Overall, Kristian says, it has never felt like she was out of her depth at any time, despite only being elected a few months ago. And Denmark has now had, for some time, a clear timeline when everything will re-open, which they are actually bringing forward due to the infection rate staying slower than expected after the first reopening phase. And that’s despite the youngsters already back in education for some time.
Most of you are probably fed up with me for decrying Boris and his Tory la-di-da cronies, but in every category, clarity, decisiveness, empathy and compassion, Mette Frederiksen wins hands down over him. Just one example – decisiveness. Remember Boris telling us about social distancing in the early days? “I say old chaps, would you mind awfully if maybe you didn’t all get together this weekend – if you could maybe think about maybe staying at home, that would be jolly decent of you..”
But this isn’t just about decision-making. This is also about taking your country with you, and ensuring your people have the trust and confidence that they are being led in the best way possible against the bitter enemy.
Does that mean that women are better than men in dealing with the pandemic? Of course not. But whilst there is no doubt that handling this crisis is anything but straightforward, there is still a huge skillset that is necessary to make the right decisions at the right time. Maybe it’s because these, admittedly exceptional, women leaders are not bogged down in egotistical dogma, not swayed by partisan politics or keeping in pole position in the popularity stakes, but just naturally believing what they are doing is right, proper, and most importantly, effective. And knowing what the truth is.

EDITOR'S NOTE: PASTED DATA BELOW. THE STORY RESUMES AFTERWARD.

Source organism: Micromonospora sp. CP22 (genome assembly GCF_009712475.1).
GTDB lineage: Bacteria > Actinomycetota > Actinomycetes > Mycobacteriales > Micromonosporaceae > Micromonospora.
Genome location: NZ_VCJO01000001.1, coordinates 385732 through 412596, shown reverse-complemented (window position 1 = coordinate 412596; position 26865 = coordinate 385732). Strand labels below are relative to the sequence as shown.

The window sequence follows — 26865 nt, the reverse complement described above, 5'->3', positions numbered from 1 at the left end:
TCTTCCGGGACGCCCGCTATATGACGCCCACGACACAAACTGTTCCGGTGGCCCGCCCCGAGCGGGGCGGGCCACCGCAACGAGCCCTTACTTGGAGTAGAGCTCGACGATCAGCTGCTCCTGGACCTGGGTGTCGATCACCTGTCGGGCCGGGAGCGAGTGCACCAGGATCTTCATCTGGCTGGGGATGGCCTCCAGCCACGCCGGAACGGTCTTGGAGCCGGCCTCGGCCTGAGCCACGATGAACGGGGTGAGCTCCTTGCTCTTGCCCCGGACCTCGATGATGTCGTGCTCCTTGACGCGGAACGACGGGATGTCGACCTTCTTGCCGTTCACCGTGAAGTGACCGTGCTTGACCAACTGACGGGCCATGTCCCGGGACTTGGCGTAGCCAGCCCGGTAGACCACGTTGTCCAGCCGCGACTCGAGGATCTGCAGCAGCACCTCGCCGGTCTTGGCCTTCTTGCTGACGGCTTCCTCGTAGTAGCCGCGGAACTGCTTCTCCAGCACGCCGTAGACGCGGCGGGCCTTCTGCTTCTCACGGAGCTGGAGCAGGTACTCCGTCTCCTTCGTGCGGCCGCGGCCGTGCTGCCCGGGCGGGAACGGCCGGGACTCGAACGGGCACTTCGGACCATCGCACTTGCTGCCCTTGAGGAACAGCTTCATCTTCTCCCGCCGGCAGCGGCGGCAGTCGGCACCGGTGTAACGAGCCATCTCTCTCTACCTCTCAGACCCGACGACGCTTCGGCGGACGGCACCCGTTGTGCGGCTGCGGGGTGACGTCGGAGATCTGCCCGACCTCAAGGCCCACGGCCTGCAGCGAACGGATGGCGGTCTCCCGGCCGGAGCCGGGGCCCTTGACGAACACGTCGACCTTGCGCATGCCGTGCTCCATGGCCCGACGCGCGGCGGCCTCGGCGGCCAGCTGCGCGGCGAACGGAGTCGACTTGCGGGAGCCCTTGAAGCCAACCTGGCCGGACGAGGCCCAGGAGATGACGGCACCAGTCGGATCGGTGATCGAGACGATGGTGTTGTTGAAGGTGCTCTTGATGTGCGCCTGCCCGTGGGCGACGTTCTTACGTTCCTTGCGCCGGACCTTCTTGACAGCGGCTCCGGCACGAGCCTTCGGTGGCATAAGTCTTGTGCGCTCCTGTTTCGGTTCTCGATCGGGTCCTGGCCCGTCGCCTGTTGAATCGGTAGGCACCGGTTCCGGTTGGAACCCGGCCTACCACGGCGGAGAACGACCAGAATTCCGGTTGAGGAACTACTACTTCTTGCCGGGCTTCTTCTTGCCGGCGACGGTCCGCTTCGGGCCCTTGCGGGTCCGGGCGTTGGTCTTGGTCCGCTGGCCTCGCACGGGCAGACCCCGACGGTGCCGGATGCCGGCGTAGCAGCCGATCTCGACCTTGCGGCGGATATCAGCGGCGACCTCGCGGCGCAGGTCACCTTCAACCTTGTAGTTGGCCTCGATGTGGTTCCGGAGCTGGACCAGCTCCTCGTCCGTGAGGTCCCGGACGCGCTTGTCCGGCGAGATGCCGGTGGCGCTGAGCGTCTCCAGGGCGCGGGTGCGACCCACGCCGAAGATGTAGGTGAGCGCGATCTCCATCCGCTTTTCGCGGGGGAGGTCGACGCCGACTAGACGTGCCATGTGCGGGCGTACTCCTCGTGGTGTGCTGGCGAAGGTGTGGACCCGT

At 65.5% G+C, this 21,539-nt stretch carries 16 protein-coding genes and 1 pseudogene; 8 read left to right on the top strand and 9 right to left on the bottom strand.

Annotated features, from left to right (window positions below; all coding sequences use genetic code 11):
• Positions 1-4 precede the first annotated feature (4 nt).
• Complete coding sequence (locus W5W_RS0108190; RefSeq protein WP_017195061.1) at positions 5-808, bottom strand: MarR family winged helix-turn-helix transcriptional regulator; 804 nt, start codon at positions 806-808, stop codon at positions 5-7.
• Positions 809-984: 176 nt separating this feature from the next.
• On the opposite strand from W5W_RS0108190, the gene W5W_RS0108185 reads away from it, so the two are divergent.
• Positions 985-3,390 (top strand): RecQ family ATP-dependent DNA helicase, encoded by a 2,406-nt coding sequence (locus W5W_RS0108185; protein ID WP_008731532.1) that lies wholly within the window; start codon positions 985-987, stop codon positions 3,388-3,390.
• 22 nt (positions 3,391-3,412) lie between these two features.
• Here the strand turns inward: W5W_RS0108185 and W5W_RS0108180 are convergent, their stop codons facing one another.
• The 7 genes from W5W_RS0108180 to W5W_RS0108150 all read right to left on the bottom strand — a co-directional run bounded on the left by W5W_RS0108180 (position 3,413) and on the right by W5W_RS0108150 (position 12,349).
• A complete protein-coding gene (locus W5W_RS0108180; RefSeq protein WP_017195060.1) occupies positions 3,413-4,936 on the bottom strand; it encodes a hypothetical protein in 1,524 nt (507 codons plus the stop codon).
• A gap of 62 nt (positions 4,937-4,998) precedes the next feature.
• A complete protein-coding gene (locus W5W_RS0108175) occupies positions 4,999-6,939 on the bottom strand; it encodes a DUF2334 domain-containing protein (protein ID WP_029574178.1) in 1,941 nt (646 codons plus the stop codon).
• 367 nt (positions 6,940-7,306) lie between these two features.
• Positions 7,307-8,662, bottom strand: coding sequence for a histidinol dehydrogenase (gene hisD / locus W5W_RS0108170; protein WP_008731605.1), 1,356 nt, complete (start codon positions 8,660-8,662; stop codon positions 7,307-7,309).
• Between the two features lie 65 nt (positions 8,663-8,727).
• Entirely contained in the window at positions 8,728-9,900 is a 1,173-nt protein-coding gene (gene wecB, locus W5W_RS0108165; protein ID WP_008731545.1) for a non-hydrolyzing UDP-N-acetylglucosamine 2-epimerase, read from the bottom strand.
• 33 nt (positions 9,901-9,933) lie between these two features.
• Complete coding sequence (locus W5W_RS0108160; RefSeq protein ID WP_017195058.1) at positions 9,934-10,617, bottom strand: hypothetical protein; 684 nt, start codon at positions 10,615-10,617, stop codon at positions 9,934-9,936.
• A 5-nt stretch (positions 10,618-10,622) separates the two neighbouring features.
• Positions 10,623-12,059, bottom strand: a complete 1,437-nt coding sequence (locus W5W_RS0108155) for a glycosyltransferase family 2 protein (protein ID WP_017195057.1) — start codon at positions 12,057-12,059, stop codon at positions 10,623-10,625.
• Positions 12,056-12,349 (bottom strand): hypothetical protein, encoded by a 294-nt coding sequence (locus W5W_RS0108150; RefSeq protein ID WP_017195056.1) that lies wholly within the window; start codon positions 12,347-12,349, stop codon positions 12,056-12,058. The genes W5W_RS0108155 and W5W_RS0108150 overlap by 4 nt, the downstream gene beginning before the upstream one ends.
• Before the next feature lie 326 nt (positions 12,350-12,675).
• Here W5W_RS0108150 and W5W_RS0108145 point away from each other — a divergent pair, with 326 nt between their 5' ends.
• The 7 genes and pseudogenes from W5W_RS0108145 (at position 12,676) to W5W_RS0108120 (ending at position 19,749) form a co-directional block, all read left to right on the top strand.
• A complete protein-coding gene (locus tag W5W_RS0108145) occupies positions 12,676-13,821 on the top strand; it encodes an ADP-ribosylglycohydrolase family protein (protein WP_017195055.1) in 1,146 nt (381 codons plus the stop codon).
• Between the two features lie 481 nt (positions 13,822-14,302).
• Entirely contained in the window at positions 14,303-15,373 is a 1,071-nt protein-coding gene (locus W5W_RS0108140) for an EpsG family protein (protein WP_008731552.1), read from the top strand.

It does seem at this time, with admittedly a long way to go, that several women leaders are making a huge difference already. Time will tell whether that’s because they are simply very good at what they do, just plain lucky, or, a worse-case scenario for them, actually no better than the blokes.
It’s sad that we can write on this particular subject in this day & time. However, huge progress has been made and women leaders are far more common in governments around the world today.
In my country a woman won the last Presidential election by about three million votes. The person who came in second is now in the White House. There is another election coming-up in November and the poll leading candidate swears he will have a female Vice President. So it seems only a matter of time before the US has a woman behind the UK’s Resolute Desk in the Oval Office.
I’m sure my friends have told you about how much better women leaders have done during the Covid-19 crisis so I’ll not bore you. But why? Why are female leaders doing better than their male counterparts right now?
While preparing this article I read something that just jumped out at me: “These women leaders are able to bring others around to their point of view… because they genuinely understand and care about where others are coming from… so that the people they are leading feel more understood, supported and valued.”
What struck me was the implied concept that women emphasize and men don’t. I have read several times that Donald Trump has failed to express condolences to families who have lost loved ones. Indeed, far from expressing sadness at the loss, he has made it clear that the US will open before the Doctors say it’s time and he says there will be losses. However, the cure is worse than the disease and we cannot allow the economy to just implode.
This may sound counter intuitive, but it may well be that female leaders are stronger. I recall Maggie Thatcher telling Ronald Reagan not to get “wobbly kneed”. In my book, Thatcher was a total bad-ass.
The female leaders are the ones saying there will be a lockdown and we are going to lay a total beat down on this virus. The strong leaders, like Trump & Putin, are the ones trying to fudge the numbers to make it look better.
My concern with the weak approach to this particular problem is that, after the election in the US, whoever wins will be forced to say that three thousand dead per day (the current projection) is too high a number, so the US must go back into an economy-killing lockdown. That’s twice because we didn’t do it right the first time. I’m wrong, often, but that’s my fear.